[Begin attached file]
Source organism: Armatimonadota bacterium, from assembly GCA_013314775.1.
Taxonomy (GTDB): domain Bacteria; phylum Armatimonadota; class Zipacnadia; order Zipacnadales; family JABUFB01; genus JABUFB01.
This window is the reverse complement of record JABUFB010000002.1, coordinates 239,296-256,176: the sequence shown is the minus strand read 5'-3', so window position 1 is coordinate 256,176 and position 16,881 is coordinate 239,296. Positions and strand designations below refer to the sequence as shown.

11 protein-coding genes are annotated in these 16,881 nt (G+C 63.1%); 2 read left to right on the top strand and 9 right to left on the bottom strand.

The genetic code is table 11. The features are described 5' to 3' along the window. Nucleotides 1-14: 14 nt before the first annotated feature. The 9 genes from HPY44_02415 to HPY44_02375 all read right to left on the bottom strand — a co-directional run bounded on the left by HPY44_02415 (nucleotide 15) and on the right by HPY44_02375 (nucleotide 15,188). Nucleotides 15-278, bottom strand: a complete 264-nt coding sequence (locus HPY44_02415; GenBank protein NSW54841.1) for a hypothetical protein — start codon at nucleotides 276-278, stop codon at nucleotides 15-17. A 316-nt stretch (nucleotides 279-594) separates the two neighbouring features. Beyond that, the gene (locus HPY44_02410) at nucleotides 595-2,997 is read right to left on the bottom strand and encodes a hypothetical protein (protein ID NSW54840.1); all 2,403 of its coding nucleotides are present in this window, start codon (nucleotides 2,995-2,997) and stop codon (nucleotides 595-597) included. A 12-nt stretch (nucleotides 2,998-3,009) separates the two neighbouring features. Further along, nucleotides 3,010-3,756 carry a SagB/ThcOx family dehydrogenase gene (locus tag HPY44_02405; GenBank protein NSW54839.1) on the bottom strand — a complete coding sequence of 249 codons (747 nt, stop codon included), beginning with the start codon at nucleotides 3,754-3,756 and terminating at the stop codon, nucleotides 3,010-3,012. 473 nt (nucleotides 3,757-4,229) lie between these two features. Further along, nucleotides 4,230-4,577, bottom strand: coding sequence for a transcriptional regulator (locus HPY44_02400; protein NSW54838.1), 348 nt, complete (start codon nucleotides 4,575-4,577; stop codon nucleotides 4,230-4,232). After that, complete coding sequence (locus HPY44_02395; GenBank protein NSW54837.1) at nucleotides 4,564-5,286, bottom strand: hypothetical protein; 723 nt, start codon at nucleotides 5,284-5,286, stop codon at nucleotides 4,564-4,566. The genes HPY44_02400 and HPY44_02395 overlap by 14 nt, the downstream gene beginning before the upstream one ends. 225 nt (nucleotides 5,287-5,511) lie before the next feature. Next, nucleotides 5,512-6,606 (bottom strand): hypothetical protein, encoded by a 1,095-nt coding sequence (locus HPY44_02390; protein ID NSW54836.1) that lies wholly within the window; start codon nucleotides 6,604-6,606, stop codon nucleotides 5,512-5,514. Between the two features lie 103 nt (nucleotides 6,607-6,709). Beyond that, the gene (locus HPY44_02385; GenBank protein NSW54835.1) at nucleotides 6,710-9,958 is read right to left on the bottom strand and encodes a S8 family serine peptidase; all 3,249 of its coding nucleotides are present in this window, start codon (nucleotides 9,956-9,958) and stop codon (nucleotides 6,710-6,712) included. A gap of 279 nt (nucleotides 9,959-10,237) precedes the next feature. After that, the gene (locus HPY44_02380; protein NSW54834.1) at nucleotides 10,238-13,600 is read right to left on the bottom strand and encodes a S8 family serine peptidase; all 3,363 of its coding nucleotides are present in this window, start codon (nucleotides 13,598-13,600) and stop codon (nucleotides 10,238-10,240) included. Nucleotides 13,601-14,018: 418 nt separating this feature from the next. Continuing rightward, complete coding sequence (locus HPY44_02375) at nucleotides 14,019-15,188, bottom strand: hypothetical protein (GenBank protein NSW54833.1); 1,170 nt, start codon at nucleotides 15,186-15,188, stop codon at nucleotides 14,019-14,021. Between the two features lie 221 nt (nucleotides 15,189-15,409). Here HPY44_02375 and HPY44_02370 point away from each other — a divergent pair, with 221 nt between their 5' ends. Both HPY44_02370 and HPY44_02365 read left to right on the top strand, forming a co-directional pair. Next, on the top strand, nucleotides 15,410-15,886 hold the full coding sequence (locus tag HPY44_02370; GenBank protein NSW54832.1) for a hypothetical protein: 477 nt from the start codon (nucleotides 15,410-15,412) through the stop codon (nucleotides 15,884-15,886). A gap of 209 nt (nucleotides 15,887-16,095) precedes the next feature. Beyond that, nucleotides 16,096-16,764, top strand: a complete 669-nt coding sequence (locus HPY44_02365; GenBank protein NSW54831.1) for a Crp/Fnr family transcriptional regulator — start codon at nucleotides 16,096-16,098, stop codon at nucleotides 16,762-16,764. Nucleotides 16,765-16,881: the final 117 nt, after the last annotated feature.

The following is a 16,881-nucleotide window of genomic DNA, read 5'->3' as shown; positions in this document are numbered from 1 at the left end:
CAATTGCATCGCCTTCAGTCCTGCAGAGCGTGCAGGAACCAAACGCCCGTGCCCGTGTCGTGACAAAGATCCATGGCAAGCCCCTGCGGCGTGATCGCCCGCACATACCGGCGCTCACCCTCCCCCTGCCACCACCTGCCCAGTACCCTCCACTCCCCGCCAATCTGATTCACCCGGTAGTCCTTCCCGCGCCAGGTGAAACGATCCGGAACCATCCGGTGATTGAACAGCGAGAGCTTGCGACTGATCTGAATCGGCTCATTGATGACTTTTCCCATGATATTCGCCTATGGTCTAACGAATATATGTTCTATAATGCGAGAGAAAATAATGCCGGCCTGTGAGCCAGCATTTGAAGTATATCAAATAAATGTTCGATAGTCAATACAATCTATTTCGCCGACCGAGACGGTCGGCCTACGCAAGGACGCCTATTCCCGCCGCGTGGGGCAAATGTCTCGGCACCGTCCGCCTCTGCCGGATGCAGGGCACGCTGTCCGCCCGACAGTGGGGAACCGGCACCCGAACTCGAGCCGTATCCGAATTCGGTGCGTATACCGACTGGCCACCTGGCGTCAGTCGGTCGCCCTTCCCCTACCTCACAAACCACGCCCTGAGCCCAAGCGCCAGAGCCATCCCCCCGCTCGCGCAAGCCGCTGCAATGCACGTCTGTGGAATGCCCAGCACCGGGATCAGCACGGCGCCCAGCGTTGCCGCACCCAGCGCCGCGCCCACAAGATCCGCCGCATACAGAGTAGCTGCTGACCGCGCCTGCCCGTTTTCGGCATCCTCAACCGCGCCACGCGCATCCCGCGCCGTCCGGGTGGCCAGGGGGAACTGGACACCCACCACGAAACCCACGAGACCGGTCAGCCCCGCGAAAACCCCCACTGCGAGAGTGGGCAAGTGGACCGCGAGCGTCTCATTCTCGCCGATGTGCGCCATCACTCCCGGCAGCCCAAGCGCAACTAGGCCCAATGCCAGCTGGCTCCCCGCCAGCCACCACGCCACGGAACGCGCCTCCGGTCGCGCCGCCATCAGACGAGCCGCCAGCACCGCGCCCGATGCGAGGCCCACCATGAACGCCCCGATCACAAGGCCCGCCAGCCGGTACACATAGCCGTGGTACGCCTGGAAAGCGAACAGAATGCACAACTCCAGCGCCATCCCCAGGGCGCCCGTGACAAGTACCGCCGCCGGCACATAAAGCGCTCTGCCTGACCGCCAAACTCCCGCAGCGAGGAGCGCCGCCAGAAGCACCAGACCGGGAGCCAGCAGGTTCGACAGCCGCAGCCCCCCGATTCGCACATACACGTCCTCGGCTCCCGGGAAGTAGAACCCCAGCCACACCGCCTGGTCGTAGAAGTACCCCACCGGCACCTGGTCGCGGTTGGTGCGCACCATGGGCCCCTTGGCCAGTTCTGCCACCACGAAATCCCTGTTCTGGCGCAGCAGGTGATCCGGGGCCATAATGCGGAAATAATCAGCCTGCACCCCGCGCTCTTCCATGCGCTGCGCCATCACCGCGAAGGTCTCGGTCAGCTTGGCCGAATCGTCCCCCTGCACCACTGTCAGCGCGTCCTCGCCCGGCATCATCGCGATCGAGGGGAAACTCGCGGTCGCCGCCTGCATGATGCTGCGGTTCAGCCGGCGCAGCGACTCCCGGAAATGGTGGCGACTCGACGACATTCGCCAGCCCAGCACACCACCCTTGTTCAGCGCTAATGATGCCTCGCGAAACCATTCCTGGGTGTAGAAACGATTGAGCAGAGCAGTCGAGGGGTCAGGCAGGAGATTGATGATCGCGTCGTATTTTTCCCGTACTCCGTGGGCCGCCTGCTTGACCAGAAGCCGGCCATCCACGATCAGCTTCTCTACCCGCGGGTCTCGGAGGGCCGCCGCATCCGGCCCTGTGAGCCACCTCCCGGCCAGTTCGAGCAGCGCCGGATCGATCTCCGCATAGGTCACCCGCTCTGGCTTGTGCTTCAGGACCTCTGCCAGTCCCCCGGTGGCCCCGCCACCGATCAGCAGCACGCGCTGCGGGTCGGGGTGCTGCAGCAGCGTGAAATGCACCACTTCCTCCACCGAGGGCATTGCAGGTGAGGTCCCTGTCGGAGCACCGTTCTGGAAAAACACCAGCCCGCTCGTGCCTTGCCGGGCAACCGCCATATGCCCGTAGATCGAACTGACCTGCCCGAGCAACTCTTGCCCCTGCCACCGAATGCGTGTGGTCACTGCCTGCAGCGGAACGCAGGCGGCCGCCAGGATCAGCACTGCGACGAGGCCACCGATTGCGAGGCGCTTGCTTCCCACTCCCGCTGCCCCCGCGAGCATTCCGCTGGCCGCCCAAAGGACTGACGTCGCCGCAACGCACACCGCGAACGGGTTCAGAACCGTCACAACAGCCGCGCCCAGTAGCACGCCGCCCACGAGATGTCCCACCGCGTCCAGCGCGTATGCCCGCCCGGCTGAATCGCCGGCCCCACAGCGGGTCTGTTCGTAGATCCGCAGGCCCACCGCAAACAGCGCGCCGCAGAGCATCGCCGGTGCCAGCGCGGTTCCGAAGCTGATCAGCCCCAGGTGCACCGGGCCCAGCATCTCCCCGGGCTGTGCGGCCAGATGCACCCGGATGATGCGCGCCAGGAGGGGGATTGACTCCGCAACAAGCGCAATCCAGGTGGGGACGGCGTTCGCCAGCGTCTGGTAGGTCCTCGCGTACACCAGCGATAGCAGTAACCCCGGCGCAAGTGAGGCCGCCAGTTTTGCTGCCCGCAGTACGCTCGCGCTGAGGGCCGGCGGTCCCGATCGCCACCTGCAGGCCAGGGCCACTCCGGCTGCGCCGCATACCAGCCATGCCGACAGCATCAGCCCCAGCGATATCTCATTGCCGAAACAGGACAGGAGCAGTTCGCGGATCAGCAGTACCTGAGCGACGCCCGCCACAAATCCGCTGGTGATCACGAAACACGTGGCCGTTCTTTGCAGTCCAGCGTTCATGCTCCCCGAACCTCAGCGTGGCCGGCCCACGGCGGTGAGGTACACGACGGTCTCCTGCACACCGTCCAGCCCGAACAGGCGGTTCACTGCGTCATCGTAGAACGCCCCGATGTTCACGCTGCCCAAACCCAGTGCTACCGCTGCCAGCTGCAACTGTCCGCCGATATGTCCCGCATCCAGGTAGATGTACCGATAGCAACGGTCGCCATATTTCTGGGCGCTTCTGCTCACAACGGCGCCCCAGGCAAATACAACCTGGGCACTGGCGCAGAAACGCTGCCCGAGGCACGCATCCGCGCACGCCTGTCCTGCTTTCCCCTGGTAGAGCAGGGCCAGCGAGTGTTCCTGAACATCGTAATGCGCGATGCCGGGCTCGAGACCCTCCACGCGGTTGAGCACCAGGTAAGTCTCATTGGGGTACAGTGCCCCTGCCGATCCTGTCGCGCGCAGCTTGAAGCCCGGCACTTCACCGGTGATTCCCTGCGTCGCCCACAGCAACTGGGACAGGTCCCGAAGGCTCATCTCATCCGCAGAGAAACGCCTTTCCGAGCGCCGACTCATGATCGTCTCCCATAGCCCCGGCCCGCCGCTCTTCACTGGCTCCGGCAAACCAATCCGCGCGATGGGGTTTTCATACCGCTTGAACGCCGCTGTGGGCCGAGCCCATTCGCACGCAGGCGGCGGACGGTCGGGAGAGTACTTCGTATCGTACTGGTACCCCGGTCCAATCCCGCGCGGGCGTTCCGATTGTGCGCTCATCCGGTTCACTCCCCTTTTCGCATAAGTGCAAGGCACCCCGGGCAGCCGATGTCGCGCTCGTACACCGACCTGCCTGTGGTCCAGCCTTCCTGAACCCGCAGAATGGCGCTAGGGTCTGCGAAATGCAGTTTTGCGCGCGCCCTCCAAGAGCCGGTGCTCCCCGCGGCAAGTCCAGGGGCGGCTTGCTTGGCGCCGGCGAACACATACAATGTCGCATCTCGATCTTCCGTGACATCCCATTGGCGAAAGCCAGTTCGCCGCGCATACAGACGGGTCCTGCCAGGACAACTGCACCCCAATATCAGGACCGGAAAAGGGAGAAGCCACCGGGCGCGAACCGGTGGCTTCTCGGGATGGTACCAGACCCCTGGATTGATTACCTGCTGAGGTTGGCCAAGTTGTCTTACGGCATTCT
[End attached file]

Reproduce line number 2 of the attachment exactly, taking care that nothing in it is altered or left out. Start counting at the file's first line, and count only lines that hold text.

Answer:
Taxonomy (GTDB): domain Bacteria; phylum Armatimonadota; class Zipacnadia; order Zipacnadales; family JABUFB01; genus JABUFB01.